A licensing chief asked councillors to impose a 2am drink ban in the town centre in a u-turn to help revive trade.
Darab Rezai opposed proposals for the introduction of a Early Morning Restriction Order (EMRO) three years ago which could have forced pubs to shut earlier on a weekend instead of 4am.
Licensees then said it could threaten the viability of pubs and clubs and the industry warned of legal action.
But at a meeting of Hartlepool Borough Council’s Licensing Committee yesterday Mr Rezai, chairman of Hartlepool Licensees Association, said he had “got it wrong” and said an enforced closing time of 2am would be widely supported.
He said: “In 2013 we were against it. We were wrong. People drink at home and use the premises and they cause mayhem.”
He said a significant drop in violent crime in recent years was probably because fewer people are going out in the town centre.
Mr Rezai added: “Other towns are quiet, but Durham gets a lot of people because they know they only have until two o’clock.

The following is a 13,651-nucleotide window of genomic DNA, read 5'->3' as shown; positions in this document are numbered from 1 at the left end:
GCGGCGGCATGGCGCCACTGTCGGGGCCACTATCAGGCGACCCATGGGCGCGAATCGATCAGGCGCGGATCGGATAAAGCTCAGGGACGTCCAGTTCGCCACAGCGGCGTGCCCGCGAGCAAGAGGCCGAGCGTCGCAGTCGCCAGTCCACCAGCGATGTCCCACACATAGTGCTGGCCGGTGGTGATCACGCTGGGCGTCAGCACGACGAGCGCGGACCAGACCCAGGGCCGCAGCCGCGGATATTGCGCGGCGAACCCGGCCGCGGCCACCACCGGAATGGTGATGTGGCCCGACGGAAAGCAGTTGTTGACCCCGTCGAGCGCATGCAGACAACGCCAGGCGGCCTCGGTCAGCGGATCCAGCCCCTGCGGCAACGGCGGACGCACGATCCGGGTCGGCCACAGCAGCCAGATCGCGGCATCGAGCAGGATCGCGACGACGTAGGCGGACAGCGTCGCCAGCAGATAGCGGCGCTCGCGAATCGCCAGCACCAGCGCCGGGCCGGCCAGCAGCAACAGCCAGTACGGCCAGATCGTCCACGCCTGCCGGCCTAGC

“It would be supported by taxis, takeaways, restaurants and licensees. The economy of the town would be better and the police and NHS would be happier.”
Nowhere else in the country has adopted an EMRO since councils were granted powers by the Government.
The Safer Hartlepool Partnership, which is made up of bodies including the council, police and health organisations, asked EMROs to be considered again after hearing the estimated cost of alcohol misuse to Hartlepool is over £30 million a year and is strongly linked to violent crime.
But Councillor Allan Barclay said much of the cost could not be linked to drinking between 2am and 4am.
He said: “The evidence we have at the moment is nothing’s happened in two years, in fact, it’s (crime) gone down.”
Licensing committee chairman Coun Trisha Lawton said: “The statistics might have gone down but there has been deaths, people killed in these roads.”
Ian Harrison, council licensing officer, said there would have to be “compelling evidence” that an EMRO was the only way to tackle crime and disorder.
Coun Ray Martin-Wells said while he supported the idea he did not think it would stand up to a costly legal challenge.
He said: “A full-blown judicial review could cost this authority about £250,000 and I believe we have a moral obligation to the public purse.”
Coun Jim Lindridge, who is not on the committee, urged: “We should not let big business determine what we do as an authority.”
Councillors unanimously agreed to ask the Safer Hartlepool Partnership to present evidence to them to justify the need for an EMRO before a final decision is made.